Competition ethics

Another risk that companies face when sharing B2B data is provoking competition concerns, says Samuel Beighton, a partner in Gowling WLG's EU, Trade and Competition practice.

"A key risk when businesses share data through bilateral arrangements, or through trade associations and consortia, is when [they] inadvertently share competitively sensitive information that raises concerns under the competition rules," he explains, adding that post-Brexit the UK is currently in the process of updating the applicable guidance in relation to information exchanges between competitors.

Beighton highlights concerns that B2B data exchange could also exclude new entrants to a given market. "If some industry players are engaged in an ongoing data exchange via a consortium or a private arrangement, how can other players get access to this data if it's needed to access the marketplace?"

Businesses sharing salary data have recently caught the attention of the UK's competition watchdog. "We recently had guidance from the Competition and Markets Authority addressing employers sharing information about salary bands and what they are prepared to pay for different roles," says Beighton. "If employers establish an understanding about a benchmark position in a sector with their competitors, they keep their costs down by reducing competition, but this arrangement is likely to break the law."

Therefore, when participating in B2B data-sharing schemes, businesses must check that they are not opening themselves up to scrutiny as regulators and competition lawyers recognise the influence of data on fair competition.

Applying an ethics-led approach to B2B data sharing in the context of competition can signal to regulators that a company is seeking to act as a "good corporate citizen", says Beighton. "Ethics have a broader spectrum than the legal test," he observes. "Indeed, an ethics-based approach [to data sharing] can be a real point of difference if the standard of that approach exceeds legal requirements."

However, viewing competition concerns through an ethics lens can sometimes blind businesses to their legal obligations, Beighton warns. "There is a risk that when companies think they are taking an ethics-based approach, they fall short of the relevant legal requirements," he says. "To rely on ethics alone raises the risk of a business convincing itself that a decision is ethical when it actually hasn't complied with the law."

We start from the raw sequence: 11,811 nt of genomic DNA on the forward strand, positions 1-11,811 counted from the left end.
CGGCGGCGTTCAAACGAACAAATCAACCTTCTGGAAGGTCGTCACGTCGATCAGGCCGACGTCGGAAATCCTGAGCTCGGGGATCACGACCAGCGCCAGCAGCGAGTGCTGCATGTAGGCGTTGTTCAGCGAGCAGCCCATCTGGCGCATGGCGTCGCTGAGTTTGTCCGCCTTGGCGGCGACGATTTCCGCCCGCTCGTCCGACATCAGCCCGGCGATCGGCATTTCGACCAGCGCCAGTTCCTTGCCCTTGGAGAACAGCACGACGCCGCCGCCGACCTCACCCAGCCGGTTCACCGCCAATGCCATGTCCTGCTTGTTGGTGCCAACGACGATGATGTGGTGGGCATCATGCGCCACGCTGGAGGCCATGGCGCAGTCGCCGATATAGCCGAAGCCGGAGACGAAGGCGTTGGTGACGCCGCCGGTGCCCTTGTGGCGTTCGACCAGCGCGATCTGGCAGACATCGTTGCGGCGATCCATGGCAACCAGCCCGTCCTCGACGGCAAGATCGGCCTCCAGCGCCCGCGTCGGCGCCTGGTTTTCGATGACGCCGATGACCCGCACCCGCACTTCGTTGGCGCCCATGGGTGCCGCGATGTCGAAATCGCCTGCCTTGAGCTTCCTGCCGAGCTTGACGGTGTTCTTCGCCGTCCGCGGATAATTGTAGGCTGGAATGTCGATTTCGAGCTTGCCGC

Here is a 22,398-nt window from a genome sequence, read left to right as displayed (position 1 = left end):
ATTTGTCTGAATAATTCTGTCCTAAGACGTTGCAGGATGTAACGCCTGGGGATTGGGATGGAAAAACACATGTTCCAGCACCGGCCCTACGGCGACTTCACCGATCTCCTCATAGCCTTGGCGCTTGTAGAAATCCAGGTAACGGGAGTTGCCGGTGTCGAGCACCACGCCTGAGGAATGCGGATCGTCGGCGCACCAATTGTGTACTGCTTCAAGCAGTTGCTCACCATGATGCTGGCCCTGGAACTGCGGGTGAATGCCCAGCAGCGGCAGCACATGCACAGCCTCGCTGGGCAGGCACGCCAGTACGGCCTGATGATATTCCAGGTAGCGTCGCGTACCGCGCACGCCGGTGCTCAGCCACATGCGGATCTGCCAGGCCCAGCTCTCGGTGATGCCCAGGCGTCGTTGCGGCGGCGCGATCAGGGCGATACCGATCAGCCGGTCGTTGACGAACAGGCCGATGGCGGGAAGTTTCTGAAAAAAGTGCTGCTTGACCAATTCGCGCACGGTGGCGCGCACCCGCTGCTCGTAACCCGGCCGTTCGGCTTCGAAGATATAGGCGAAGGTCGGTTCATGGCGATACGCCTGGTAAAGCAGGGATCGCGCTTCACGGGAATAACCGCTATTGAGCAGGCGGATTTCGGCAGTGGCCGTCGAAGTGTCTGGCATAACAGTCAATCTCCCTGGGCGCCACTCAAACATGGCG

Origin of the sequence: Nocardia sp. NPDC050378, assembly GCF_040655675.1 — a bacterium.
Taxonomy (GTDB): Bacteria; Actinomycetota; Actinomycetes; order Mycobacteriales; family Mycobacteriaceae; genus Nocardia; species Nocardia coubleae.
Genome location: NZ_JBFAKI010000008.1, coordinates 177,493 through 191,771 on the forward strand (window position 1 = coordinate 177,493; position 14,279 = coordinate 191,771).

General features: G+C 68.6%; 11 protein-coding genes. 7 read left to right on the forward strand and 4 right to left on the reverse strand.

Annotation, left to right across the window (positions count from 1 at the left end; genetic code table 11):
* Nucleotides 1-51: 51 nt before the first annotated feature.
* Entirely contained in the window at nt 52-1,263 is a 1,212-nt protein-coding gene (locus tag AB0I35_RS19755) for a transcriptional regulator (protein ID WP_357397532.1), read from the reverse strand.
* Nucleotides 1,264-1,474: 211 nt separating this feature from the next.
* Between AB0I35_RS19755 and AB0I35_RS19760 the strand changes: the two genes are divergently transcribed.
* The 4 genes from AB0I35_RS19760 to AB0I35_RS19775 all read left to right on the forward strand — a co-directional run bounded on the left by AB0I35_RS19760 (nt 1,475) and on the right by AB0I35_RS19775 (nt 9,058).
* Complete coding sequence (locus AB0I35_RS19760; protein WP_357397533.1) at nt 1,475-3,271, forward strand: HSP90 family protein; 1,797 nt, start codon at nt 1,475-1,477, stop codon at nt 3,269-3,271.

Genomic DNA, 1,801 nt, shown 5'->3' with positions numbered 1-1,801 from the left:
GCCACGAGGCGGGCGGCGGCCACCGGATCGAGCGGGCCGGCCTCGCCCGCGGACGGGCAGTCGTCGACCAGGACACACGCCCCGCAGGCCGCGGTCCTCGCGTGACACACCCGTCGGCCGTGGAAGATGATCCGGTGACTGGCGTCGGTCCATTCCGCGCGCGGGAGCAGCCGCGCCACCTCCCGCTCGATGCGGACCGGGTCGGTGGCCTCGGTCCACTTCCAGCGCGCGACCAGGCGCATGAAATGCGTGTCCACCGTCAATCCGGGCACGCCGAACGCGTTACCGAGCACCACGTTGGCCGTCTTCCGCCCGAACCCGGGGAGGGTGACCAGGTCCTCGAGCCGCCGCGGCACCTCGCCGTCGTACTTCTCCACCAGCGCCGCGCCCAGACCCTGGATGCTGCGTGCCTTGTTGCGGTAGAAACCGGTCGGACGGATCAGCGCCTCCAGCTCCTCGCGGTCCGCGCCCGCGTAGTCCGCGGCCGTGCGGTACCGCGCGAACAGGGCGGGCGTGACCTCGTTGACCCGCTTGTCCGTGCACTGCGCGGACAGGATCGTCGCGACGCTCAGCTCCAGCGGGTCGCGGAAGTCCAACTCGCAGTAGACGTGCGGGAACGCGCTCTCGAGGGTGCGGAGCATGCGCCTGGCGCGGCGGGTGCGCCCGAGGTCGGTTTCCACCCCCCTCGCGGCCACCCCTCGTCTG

He cites an investigation into cartel activity in the UK. A group of individuals at competing companies convinced themselves they were doing the right thing by agreeing to fix prices in order to protect their businesses and save employee's jobs.

"It was justified as a 'good thing', as it meant people didn't lose their livelihoods, but the cartel infringed competition law," he explains. "Companies were fined and people faced criminal prosecution."

Beighton is concerned that if companies rely on their own assessment of ethics without putting a legal framework around data sharing decisions, they may open up areas of risk they had not previously considered.

"When companies talk about ESG, sustainability and environmental impacts, that instinctively feels like they are charting an ethical path as a business, but there is a danger that they inadvertently allow this ethical narrative to justify certain behaviours," says Beighton.

"From a legal perspective, there is a risk that enthusiasm for that ethical journey might lead to conversations [e.g. with competitors] that wouldn't normally take place," he says. "Someone would say, 'Why are we talking about that with a competitor? We should check that before we discuss it', whereas if you're caught up in an ethical narrative you can overreach [and share too much]."

Ethics vs legal standards

For these reasons, it makes sense for businesses embarking on an ethical framework for B2B data sharing to build in legal requirements from the outset. Hervey observes that for many businesses, data privacy is the starting point, as the context and skills are similar and data privacy and compliance officers are already trained to carry out impact assessments.

Beighton advises that organisations planning ethical frameworks for data sharing should keep one eye on the developing legal and regulatory environment. "It's important to look at changing legal requirements and take legal advice, because however wonderful it sounds, a desire to be ethical is not justification for competition law breaches."

To avoid increasing business risk, ethics-based data sharing "needs to go hand in hand with legal considerations, rather than letting an internally decided narrative on ethics steer the ship," says Beighton.

Key takeaways

  • Think beyond the law – Just because you can do something with data legally doesn't mean you should.
  • Embed ethics into data processes – Defining ethical behaviour is not enough. Ethics checks and oversight should be sewn into day-to-day operations.
  • Don't ignore your legal obligations – Simply having a data ethics framework doesn't ensure compliance with the law.

Data Unlocked

Want to learn more about B2B data sharing? Read the other articles in our Data Unlocked series:

If you have any questions relating to this article, please contact Matt Hervey or Samuel Beighton.